Being Safe at School: Understanding Bullying

Being Safe at School: Understanding Bullying

Many people go through their childhood years and are confronted by a bully at some point. Simply because this is a common occurrence certainly does not make it acceptable. While many parents might be tempted to brush it off, consider this: each day, around 160,000 students skip school due to fears of attacks from bullies. Bullying is a serious threat to children that affects them physically, mentally and emotionally.

What is a Bully?

Bullies come in many different forms and they harass others in various ways. In general, a bully is someone who harasses, threatens or otherwise makes another person feel uncomfortable. Often, these actions are recurring. Bullies might physically hurt or abuse other children, taunt them with insults or name-calling, black-mail, spread false rumors, or damage their belongings. Sometimes they may even influence others into harassing the victim in similar ways. It can be hard to pinpoint who a bully really is when they engage in passive-aggressive behavior, such as not talking to the victim (especially if they were previously friends) or backstabbing.

The Signs of Bullying

Children respond to bullying and show signs of this ill-treatment in many different ways. As a parent, look out for unexplained bruises, a sudden change in behavior or temperament, and damaged or missing belongings. Apart from this, the child may also suddenly ask to skip school or even change schools. They may be evasive in their answers or hesitate to open up about the bullying. In some instances, the child may make up vague illnesses, such as a stomachache or headache, to avoid going to school. In other cases, they may experience recurring nightmares, anxiety and fear.

Stopping the Bullying

If a child complains about bullying to a parent, it is important to consider their claim seriously. Do not brush it off or ignore it, and avoid assuming that the child is simply being over-dramatic and seeking attention. If their claim is true, it is vital to
further investigate the issue. Keep in mind that for many children, it is difficult to reveal the truth about bullying in the first place. Praise them for coming forward about it and try to comfort them. A parent can next address the bullying by discussing it with the child’s teacher, guidance counselor, and then the bully’s parents. In extreme cases, the bullying tactics may be breaking state laws. Read up about bullying laws in your area and find out if it should be reported to the police. Advise your child to stick with a group of friends at school instead of being alone. Help them to cope by avoiding or ignoring the bully, while you deal with the issue with adult authorities. Classmates can also take an active step in stopping bullying. They are at an advantage, since on average around fifty-six percent of children witness bullying in some form at school. They can help by standing up for the bully’s victim, addressing false rumors, helping the victim if they are hurt, or reporting the incident to a reliable adult.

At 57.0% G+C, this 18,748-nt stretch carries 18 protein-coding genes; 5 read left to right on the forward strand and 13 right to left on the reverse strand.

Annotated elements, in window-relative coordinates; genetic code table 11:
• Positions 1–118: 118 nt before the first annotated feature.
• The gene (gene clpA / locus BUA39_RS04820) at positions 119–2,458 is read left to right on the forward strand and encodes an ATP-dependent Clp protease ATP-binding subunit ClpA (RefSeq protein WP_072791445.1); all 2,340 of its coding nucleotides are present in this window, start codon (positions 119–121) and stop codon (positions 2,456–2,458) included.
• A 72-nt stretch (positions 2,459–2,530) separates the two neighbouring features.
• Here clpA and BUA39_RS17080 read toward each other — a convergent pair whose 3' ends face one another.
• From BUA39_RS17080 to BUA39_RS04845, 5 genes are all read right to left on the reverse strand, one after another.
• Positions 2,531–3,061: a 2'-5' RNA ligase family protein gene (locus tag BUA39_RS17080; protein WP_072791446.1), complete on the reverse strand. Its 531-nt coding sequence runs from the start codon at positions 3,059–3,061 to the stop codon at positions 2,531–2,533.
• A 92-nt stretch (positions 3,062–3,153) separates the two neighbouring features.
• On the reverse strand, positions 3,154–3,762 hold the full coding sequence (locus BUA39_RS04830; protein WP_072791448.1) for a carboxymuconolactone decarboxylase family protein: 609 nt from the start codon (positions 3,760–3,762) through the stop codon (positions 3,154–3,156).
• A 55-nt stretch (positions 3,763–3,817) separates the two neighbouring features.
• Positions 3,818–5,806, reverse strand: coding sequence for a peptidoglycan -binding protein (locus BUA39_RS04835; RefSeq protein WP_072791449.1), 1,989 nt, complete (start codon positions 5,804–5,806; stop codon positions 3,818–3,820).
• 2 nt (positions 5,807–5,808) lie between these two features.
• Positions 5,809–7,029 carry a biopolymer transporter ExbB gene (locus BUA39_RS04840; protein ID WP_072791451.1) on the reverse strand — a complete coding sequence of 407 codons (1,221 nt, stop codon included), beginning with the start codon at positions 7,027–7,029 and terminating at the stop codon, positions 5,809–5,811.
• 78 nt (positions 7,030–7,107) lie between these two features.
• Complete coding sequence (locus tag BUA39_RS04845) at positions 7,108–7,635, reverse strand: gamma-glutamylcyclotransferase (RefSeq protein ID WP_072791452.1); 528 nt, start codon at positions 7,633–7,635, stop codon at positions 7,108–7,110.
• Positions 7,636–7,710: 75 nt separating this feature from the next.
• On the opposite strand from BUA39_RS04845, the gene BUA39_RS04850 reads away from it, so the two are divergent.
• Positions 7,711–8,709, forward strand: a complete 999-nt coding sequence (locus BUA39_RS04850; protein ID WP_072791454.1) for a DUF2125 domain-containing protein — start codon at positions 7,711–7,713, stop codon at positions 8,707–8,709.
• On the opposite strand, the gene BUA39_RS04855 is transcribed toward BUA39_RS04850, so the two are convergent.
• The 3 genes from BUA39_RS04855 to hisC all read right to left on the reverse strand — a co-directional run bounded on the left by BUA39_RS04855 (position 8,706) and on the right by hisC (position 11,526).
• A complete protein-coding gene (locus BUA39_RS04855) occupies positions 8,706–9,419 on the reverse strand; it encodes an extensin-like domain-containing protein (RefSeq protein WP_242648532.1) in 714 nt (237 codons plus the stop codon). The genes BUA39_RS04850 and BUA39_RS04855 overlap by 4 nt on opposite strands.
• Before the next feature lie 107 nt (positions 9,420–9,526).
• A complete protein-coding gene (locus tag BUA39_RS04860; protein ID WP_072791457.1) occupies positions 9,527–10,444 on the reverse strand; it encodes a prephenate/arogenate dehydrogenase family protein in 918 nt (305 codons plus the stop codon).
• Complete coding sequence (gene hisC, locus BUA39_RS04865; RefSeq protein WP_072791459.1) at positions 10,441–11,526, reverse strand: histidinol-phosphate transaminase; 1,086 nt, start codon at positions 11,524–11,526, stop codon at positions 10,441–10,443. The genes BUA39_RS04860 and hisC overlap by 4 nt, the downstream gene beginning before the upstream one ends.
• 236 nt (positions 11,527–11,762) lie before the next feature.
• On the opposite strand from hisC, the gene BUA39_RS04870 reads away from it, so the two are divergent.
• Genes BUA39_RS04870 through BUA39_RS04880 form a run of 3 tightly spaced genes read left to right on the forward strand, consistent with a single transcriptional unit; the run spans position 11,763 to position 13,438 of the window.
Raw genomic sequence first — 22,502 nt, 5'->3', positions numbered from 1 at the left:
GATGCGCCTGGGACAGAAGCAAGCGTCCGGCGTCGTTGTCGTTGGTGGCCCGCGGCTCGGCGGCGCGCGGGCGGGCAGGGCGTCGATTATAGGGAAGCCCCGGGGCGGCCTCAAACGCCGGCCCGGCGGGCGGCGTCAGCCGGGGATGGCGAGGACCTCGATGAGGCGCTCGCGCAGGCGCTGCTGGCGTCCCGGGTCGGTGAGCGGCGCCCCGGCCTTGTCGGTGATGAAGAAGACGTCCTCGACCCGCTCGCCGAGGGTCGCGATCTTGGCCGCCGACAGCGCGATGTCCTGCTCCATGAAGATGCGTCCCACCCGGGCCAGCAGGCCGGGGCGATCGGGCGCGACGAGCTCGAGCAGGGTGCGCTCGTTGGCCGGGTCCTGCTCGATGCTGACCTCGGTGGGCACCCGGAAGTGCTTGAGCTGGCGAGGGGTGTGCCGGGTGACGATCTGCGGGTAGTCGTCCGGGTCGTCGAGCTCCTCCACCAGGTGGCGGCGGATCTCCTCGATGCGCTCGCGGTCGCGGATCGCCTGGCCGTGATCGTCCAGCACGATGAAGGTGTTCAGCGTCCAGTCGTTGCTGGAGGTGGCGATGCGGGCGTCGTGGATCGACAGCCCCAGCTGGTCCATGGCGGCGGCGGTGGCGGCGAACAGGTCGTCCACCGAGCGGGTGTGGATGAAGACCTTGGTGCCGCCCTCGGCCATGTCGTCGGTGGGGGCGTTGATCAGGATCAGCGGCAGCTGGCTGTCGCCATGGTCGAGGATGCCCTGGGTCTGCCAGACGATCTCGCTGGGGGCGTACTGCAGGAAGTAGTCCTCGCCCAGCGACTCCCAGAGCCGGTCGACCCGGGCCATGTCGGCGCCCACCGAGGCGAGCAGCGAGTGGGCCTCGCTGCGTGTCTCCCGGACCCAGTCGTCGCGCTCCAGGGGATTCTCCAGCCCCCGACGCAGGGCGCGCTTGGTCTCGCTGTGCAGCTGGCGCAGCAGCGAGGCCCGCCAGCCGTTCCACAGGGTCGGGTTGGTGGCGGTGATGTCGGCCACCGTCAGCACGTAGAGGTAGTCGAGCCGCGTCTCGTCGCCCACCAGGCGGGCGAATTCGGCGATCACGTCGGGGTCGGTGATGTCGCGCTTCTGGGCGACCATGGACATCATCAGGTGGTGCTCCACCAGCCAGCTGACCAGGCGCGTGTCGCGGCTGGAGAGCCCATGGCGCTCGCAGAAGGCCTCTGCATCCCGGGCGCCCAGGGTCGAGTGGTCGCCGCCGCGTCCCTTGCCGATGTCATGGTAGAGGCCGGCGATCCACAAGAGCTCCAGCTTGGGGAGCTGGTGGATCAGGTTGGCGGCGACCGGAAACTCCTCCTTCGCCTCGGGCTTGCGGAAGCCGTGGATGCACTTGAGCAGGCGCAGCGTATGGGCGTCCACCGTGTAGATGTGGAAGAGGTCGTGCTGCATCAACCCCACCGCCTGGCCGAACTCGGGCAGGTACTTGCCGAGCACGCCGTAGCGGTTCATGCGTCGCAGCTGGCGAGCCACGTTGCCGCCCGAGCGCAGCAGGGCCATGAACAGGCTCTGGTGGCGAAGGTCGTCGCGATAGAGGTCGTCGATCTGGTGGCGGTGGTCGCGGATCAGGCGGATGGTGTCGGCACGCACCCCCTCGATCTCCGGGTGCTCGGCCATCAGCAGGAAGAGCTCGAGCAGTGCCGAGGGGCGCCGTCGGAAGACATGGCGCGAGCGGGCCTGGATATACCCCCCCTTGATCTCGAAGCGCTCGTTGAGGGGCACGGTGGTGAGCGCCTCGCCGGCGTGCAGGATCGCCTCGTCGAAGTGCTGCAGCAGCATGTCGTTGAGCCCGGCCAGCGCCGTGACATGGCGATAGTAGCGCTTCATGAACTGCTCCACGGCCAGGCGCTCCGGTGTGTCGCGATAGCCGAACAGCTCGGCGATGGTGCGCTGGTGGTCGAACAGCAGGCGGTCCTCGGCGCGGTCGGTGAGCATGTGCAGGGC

Bullying Prevention

Parents can take an active role in preventing bullying by communicating well with their children on a daily basis. Ask about their day at school every day and get to know who their friends are. Be well familiar with the signs of bullying so that when they do crop up, action can be taken early. More importantly, talk to your child about bullying so that they can be aware of how a few other students might be prone to act. By telling the child how to address bullying before it even occurs, we can help them be prepared. It is also crucial to teach children not to be bullies themselves, and this starts at home. Apart from simply teaching children about these aspects, show them how to act if they ever see a classmate being bullied. Bullying can easily be prevented or stopped early on if children are properly aware of how to deal with it.